REVIEW: OUR TOWN (Open Air Theatre) ★★★★

This was my first visit to the Regent’s Park Open Air theatre and the first time I had seen the strangely wonderful Thornton Wilder 1930’s play, Our Town. It turned out to be a deeply personal and emotional evening, watching this unique play in this beautiful setting. Our Town has been part of my own family folklore, as my father had played the central role The Stage Manager in a 1958 amateur production in Maidenhead shortly after I was born. Over the years that followed he had quoted lines from the play to us and to finally see it performed a few months after he has passed away was an extraordinary experience.

Our Town is written in three acts as a play within a play. Act 1 ‘Daily Life’ deals with the minutiae of everyday activity in the American town of Grover’s Corner New Hampshire in 1901. Act 2 ‘Love/Marriage’ deals with the romance and marriage of George and Emily a few years later in 1904. Act 3 ‘Death/Loss’ is set in 1913 in the town’s cemetery, where the spirits of past residents are looking down on the town’s activity. The stage instructions call for no scenery and no props and in this production the stage is set with a bank of audience seats which are used to represent the hills , streets and houses of the town and from where cast members watch the play unfold in the acting space between them and the audience. The first two acts are as if we are watching the rehearsals of the play with mimed actions of milk and paper deliveries and cooking scenes. But in the third Act under the clear night sky the play takes on a more metaphysical dimension.

Director Ellen McDougall uses the space and her diverse ensemble cast cleverly with a minimum of effort to create the detailed scenes of the first two Acts and then magically transforms the setting with Lizzie Powell’s Lighting into the parallel spiritual world. Sound effects of thunder and train whistles are visibly created drawing attention to the creative process in a metatheatre way.

Laura Rogers is magnificent as the Stage Manager, creating the world of Grover’s Corner through words, breaking the fourth wall and attentively watching over the proceedings. Francesca Henry as Emily and Arthur Hughes as George are excellent as the awkward teenagers who charmingly fall for each other over a cream soda as the Stage Manager ask us to remember what is like to fall in love.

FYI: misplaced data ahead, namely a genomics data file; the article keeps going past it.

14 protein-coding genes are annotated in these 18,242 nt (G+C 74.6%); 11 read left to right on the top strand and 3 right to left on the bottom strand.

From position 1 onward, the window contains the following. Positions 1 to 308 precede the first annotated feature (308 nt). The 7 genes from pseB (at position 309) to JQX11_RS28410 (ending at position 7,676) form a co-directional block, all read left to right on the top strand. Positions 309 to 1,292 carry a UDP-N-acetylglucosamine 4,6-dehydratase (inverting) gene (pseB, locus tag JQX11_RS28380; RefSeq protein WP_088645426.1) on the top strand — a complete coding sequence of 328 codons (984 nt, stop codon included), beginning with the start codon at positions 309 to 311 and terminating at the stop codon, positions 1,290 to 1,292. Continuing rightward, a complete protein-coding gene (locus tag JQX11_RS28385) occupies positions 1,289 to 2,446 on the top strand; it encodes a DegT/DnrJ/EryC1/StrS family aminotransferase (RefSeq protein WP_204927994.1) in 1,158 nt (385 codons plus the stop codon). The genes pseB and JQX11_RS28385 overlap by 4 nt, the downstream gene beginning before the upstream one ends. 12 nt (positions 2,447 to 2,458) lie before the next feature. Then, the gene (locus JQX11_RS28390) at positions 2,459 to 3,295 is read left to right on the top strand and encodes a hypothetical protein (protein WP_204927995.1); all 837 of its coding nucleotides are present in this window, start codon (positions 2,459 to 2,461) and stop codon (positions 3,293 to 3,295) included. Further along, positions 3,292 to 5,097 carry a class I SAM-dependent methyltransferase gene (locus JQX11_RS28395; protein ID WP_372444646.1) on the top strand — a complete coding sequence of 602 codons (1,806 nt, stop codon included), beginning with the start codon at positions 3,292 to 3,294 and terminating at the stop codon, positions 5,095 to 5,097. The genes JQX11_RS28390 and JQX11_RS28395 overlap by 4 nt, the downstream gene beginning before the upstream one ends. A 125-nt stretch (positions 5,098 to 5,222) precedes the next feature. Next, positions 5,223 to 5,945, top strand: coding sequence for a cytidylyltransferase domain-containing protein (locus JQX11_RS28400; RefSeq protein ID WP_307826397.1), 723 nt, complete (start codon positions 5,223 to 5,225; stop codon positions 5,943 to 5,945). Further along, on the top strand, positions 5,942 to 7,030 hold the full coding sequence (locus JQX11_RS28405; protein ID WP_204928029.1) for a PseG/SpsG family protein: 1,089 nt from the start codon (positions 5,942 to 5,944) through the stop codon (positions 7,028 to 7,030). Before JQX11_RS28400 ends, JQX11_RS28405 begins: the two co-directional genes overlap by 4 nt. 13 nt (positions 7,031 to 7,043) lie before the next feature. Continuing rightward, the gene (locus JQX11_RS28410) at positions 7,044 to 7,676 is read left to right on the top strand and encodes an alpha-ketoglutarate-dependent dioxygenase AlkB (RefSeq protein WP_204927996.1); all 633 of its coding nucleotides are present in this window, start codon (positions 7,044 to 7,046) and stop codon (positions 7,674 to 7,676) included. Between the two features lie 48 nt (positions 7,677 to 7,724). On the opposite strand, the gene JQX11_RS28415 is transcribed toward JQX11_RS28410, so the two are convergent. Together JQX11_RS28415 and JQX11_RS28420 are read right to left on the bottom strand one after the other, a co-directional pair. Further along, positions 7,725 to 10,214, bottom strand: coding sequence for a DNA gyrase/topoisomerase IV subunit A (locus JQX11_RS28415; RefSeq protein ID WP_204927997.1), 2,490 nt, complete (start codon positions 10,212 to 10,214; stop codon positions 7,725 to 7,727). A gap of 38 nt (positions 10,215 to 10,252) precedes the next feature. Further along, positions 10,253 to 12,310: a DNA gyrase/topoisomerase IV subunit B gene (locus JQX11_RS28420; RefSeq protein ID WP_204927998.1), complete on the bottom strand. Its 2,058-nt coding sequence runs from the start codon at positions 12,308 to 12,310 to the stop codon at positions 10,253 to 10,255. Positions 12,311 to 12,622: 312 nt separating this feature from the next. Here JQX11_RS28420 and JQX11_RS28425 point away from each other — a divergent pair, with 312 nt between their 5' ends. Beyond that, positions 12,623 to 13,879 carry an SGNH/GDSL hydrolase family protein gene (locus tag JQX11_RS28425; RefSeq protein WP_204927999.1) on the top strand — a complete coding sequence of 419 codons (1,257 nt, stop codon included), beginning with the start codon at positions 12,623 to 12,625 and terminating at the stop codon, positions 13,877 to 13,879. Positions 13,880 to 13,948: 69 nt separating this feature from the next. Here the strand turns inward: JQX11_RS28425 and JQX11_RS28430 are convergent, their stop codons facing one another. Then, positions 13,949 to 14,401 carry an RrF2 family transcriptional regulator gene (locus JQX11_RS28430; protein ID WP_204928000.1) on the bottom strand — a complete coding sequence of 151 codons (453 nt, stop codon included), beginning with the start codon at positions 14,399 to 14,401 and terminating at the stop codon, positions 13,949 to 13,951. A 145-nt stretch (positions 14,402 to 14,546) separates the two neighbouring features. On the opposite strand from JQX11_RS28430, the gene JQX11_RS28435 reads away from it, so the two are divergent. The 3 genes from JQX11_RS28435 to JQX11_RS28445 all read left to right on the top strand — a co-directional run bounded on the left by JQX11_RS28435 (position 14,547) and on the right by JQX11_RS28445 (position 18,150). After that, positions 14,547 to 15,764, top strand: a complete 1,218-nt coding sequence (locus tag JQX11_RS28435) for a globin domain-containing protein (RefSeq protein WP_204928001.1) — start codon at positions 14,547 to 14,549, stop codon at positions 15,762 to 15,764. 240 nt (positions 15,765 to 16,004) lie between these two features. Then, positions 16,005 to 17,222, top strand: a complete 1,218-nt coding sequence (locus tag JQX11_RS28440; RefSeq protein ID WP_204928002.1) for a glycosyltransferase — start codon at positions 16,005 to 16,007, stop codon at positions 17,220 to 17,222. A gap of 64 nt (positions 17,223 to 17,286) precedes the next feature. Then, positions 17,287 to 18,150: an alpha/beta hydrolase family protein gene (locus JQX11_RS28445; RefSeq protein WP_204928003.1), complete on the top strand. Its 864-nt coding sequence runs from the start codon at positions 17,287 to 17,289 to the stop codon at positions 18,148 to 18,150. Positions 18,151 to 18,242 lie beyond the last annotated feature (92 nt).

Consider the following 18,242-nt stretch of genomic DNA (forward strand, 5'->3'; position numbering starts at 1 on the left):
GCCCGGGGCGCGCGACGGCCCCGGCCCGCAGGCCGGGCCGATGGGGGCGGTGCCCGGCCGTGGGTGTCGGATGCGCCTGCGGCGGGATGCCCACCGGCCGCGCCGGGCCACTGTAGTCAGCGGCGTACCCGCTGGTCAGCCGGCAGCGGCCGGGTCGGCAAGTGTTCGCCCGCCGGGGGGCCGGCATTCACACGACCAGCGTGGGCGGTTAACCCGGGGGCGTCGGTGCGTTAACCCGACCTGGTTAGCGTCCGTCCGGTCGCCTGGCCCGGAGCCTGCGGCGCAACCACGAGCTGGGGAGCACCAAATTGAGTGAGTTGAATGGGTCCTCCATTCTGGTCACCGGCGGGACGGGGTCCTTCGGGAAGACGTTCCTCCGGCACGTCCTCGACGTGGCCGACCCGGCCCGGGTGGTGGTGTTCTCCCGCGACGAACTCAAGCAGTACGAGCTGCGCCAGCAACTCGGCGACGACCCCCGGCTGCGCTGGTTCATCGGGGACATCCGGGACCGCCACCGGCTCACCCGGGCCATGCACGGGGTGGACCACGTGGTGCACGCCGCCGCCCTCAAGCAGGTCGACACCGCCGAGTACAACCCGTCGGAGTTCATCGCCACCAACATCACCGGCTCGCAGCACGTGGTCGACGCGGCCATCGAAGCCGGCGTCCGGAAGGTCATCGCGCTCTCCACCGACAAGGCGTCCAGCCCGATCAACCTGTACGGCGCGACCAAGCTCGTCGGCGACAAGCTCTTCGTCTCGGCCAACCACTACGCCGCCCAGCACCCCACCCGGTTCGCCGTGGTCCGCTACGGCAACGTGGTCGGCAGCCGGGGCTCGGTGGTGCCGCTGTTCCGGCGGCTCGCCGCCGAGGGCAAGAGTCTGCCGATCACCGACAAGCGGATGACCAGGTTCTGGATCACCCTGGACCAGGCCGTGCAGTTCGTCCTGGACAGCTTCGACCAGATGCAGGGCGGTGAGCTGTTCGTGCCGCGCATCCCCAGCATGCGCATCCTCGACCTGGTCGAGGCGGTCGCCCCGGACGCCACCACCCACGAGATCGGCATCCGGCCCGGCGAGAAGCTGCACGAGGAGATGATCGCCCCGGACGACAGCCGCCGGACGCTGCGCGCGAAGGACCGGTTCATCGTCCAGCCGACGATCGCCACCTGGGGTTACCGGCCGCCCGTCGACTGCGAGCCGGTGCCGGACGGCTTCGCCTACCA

There are good turns from Peter Hobday as the drunken organist Simon Stimson, Nicola Sloane as Mrs Soames an observer of village life, Karl Collins as Dr Gibbs (George’s father) and Tom Edden as Editor Webb (Emily’s father). When Emily reflects to her mother (Thusitha Jayasundera) late in the play “why did you ever have to grow old?” it might have applied to any of us.

This is a play that reflects on life (and death) and the Stage Manager suggests that a copy of the play should be put in a new building so that people could read it in a thousand years’ time. There is no doubt the themes are as relevant today as when written and will be in a 100 years’ time, reminding us of how short our lives are and how long we remain dead. As the Stage Manager says, “the dead don’t stay interested in us living people for very long. Gradually, they let go hold of the earth” and Emily comments how the “Living do not understand how wonderful, yet fleeting life is.” While the play suggests a long afterlife, Thornton Wilder urges us to seize each day and appreciate and enjoy each passing event.

For me it is sound advice that my father might have given me and what better way to enjoy the moment than in a delightful piece of theatre in Regent Park Open Air Theatre.

Reviewed by Nick Humby


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